An antiquated church in the In-SHUCK-ch community of Skatin is getting a facelift, courtesy of the federal government.
Randy Kamp, Parliamentary Secretary to the Minister of Fisheries and Oceans, announced last week that the federal government is putting $202,060 towards the Gothic-style Church of the Holy Cross in Skatin. The money comes from the Conservative government's Economic Action Plan to upgrade national historic sites as a means of stimulating growth in the tourism sector.
"British Columbia is proud of the varied and exciting opportunities offered by its scenic beauty, rich heritage and vibrant culture," Kamp said in a news release. "Our national historic sites are of great value to the local community and offer Canadians a wonderful opportunity to experience and learn about our diverse history and heritage."
The government's contributions make up half of what it will take to restore the church, which needs new roofing, siding repairs, window repairs, painting and electrical upgrades.
In total it will cost $404,142 to repair the church. The Ama Liisa'os Heritage Trust Society, a volunteer organization responsible for the preservation of the building, will foot the rest.
Sharon Syrette, business manager for the Heritage Trust Society, said the church dates back as early as 1905. Blessed by the Catholic Church in 1908, it was built by an estimated 18 people from the Skatin, Douglas, Samahquam and Lil'wat First Nations. One of the builders was an ancestor of Lil'wat Chief Leonard Andrew.
"The people had a very, very strong faith," Syrette said. "They had, of course, missionaries in the territories since about 1850 going through sometimes every three or four years.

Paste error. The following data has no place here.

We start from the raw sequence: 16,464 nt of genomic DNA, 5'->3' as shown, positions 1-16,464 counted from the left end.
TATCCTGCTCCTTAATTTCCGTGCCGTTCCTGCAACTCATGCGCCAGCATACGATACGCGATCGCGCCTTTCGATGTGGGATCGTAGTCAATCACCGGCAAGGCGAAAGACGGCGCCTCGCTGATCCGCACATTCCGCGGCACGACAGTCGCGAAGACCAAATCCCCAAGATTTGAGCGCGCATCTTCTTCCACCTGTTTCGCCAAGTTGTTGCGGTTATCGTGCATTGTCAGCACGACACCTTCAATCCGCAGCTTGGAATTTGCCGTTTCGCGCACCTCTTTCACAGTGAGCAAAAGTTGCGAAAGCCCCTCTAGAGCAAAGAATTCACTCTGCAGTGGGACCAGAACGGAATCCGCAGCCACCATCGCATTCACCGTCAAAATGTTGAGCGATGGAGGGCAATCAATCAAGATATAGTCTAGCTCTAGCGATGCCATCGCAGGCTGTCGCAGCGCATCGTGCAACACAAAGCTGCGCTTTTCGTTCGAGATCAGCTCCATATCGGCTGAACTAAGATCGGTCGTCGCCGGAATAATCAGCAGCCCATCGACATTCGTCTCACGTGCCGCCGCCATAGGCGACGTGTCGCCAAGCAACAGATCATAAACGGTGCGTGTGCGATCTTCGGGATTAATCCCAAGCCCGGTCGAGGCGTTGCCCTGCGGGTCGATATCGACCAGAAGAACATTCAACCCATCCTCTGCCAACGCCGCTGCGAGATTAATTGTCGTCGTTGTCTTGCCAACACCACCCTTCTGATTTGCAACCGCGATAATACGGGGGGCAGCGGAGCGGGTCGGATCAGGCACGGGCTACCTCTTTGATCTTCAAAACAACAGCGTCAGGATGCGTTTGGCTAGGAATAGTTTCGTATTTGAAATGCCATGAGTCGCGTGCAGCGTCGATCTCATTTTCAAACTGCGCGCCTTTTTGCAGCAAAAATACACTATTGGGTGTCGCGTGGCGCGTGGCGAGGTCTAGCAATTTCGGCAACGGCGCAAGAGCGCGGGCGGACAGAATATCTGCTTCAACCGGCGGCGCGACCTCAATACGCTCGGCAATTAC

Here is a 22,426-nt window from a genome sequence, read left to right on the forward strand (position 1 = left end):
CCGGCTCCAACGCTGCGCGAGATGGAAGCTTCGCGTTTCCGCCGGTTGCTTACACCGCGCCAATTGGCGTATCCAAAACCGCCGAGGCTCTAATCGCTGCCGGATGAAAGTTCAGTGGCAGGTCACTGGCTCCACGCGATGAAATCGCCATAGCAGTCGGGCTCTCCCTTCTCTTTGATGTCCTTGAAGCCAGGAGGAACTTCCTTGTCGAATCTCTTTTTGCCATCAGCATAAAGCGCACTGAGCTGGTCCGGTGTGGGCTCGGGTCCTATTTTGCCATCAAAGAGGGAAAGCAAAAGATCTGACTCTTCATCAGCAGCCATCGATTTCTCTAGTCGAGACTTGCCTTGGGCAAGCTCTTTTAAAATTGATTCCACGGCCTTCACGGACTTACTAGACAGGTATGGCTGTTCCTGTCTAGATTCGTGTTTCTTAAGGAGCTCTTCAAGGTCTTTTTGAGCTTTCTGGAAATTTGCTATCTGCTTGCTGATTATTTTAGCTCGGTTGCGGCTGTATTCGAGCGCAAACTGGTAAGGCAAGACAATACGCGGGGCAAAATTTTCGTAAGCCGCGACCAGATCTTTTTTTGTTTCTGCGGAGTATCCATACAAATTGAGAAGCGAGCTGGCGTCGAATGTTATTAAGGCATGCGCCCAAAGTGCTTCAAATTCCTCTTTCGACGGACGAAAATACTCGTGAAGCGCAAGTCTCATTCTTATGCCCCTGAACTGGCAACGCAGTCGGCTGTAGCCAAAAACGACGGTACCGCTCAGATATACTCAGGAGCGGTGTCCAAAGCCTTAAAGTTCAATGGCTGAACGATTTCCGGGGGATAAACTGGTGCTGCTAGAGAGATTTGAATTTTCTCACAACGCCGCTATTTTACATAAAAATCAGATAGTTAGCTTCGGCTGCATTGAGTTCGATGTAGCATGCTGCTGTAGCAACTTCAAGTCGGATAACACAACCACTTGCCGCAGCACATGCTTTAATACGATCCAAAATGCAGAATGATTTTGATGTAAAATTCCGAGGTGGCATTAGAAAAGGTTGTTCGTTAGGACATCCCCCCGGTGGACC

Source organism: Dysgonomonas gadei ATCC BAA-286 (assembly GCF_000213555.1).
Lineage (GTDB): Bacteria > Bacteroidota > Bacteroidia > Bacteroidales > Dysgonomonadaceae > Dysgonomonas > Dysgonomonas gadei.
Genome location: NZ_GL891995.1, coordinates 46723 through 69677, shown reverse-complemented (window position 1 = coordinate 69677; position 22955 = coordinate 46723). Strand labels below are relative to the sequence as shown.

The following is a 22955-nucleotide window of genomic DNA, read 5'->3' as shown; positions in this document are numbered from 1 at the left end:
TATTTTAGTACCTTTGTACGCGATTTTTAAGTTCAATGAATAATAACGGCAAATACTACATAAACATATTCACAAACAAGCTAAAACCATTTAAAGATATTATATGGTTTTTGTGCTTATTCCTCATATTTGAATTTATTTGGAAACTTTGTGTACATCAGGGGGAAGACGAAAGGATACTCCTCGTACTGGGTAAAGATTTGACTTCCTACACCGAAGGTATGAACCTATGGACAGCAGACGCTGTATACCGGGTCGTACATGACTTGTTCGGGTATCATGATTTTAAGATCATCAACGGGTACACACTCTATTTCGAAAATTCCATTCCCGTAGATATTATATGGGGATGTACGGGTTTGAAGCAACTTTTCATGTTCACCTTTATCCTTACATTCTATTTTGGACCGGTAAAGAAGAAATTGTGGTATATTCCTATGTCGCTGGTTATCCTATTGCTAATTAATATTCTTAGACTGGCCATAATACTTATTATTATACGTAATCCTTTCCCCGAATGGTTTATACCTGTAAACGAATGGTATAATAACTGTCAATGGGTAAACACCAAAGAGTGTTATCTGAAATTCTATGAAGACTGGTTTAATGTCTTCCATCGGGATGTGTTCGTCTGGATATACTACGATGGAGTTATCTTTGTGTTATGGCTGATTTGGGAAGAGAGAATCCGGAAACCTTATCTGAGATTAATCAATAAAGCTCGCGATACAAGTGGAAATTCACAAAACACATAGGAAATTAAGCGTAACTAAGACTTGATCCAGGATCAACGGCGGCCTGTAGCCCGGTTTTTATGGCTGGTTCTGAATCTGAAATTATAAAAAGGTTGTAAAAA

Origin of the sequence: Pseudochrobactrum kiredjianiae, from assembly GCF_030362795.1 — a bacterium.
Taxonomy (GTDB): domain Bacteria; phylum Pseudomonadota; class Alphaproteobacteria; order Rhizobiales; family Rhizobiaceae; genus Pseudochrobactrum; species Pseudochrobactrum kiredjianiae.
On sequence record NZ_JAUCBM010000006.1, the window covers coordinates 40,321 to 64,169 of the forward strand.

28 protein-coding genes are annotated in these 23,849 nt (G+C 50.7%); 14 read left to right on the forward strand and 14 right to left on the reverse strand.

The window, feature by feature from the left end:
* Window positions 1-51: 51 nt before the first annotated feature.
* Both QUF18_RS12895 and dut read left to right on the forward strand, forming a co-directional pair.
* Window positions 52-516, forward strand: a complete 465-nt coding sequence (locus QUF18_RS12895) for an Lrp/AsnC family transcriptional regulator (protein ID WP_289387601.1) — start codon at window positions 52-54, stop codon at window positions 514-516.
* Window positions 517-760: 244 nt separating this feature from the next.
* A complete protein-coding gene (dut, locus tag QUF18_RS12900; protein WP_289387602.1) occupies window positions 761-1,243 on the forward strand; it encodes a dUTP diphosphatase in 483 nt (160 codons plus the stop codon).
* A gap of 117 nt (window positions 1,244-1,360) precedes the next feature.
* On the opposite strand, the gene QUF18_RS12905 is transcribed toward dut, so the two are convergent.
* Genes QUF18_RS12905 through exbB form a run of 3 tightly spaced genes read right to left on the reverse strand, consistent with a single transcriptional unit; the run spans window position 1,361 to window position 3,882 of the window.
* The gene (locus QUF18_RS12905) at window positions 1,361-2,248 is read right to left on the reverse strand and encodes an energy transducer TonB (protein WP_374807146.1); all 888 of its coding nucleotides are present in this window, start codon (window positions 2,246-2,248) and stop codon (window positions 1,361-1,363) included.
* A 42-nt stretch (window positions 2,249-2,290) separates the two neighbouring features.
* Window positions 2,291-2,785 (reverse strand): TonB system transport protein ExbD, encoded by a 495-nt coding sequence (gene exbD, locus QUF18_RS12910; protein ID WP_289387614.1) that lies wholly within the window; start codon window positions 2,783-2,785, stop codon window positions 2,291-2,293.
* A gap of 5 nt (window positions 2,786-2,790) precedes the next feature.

"Many had traveled (and) seen churches in Sechelt. They wanted to build their own church in their own way to express who they were and their faith."
Syrette said the area has seen a "steady increase" of tourists since 2006, when the community started getting more media coverage as the In-SHUCK-ch's treaty talks progressed with the provincial and federal governments.
The church has proven a prominent symbol in that coverage and is regularly featured in stories that mention Skatin.
A Catholic symbol is a curious thing to preserve on a reserve when First Nations, Inuit and Metis across Canada are undergoing a lengthy process of reconciliation through the Truth and Reconciliation Commission.
The commission aims to give former students of residential schools a forum to share their experiences in institutions where their guardians systemically abused them. The Catholic Church ran many such institutions.
Syrette admitted that some In-SHUCK-ch people in their late 30s and 40s have approached her and asked why so much effort is being put towards the restoration of a Catholic symbol. But she said a "vast majority" of people see the church as something that is their "family pride."
"Their ancestors designed it, built it, have maintained it," she said. "Many families have seven or eight generations of people baptized in that church, married in that church.
"This is what (their) ancestors accomplished. The Catholic hierarchy didn't come in and build a church in the community."
Restoration of the church will happen in two phases. First will be a preparatory assistance component that will involve a condition assessment, conservation plan and construction documents for the conservation portion of the project. The conservation portion, which involves the actual repairs, will follow.